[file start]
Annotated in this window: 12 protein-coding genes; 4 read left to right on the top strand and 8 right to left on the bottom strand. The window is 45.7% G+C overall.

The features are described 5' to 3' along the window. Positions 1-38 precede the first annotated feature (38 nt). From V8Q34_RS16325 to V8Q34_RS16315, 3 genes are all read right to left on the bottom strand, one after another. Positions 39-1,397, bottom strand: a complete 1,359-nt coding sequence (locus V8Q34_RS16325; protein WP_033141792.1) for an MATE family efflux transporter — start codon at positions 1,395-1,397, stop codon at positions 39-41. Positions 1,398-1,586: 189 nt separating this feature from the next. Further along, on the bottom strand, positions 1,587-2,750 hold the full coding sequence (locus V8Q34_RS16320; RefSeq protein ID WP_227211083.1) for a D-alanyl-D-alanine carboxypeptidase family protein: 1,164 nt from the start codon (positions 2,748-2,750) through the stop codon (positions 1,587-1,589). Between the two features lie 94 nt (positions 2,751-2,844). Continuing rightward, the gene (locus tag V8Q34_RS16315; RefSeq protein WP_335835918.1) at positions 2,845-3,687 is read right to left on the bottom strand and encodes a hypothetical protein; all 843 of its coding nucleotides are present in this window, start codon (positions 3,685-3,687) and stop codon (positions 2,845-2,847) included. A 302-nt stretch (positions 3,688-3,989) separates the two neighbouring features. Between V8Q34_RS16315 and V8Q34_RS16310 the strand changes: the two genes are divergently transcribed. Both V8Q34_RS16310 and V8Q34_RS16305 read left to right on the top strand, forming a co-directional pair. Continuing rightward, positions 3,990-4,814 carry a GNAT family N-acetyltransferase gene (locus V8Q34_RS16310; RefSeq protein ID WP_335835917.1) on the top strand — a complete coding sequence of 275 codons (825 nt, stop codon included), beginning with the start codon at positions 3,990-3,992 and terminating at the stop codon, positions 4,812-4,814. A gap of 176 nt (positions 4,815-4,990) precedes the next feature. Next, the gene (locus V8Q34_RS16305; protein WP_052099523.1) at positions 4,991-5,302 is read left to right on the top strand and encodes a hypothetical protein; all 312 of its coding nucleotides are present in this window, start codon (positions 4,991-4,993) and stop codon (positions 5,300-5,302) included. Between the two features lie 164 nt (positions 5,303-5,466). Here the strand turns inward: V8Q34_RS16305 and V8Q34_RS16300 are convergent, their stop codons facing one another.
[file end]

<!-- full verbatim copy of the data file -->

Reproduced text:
Annotated in this window: 12 protein-coding genes; 4 read left to right on the top strand and 8 right to left on the bottom strand. The window is 45.7% G+C overall.

The features are described 5' to 3' along the window. Positions 1-38 precede the first annotated feature (38 nt). From V8Q34_RS16325 to V8Q34_RS16315, 3 genes are all read right to left on the bottom strand, one after another. Positions 39-1,397, bottom strand: a complete 1,359-nt coding sequence (locus V8Q34_RS16325; protein WP_033141792.1) for an MATE family efflux transporter — start codon at positions 1,395-1,397, stop codon at positions 39-41. Positions 1,398-1,586: 189 nt separating this feature from the next. Further along, on the bottom strand, positions 1,587-2,750 hold the full coding sequence (locus V8Q34_RS16320; RefSeq protein ID WP_227211083.1) for a D-alanyl-D-alanine carboxypeptidase family protein: 1,164 nt from the start codon (positions 2,748-2,750) through the stop codon (positions 1,587-1,589). Between the two features lie 94 nt (positions 2,751-2,844). Continuing rightward, the gene (locus tag V8Q34_RS16315; RefSeq protein WP_335835918.1) at positions 2,845-3,687 is read right to left on the bottom strand and encodes a hypothetical protein; all 843 of its coding nucleotides are present in this window, start codon (positions 3,685-3,687) and stop codon (positions 2,845-2,847) included. A 302-nt stretch (positions 3,688-3,989) separates the two neighbouring features. Between V8Q34_RS16315 and V8Q34_RS16310 the strand changes: the two genes are divergently transcribed. Both V8Q34_RS16310 and V8Q34_RS16305 read left to right on the top strand, forming a co-directional pair. Continuing rightward, positions 3,990-4,814 carry a GNAT family N-acetyltransferase gene (locus V8Q34_RS16310; RefSeq protein ID WP_335835917.1) on the top strand — a complete coding sequence of 275 codons (825 nt, stop codon included), beginning with the start codon at positions 3,990-3,992 and terminating at the stop codon, positions 4,812-4,814. A gap of 176 nt (positions 4,815-4,990) precedes the next feature. Next, the gene (locus V8Q34_RS16305; protein WP_052099523.1) at positions 4,991-5,302 is read left to right on the top strand and encodes a hypothetical protein; all 312 of its coding nucleotides are present in this window, start codon (positions 4,991-4,993) and stop codon (positions 5,300-5,302) included. Between the two features lie 164 nt (positions 5,303-5,466). Here the strand turns inward: V8Q34_RS16305 and V8Q34_RS16300 are convergent, their stop codons facing one another.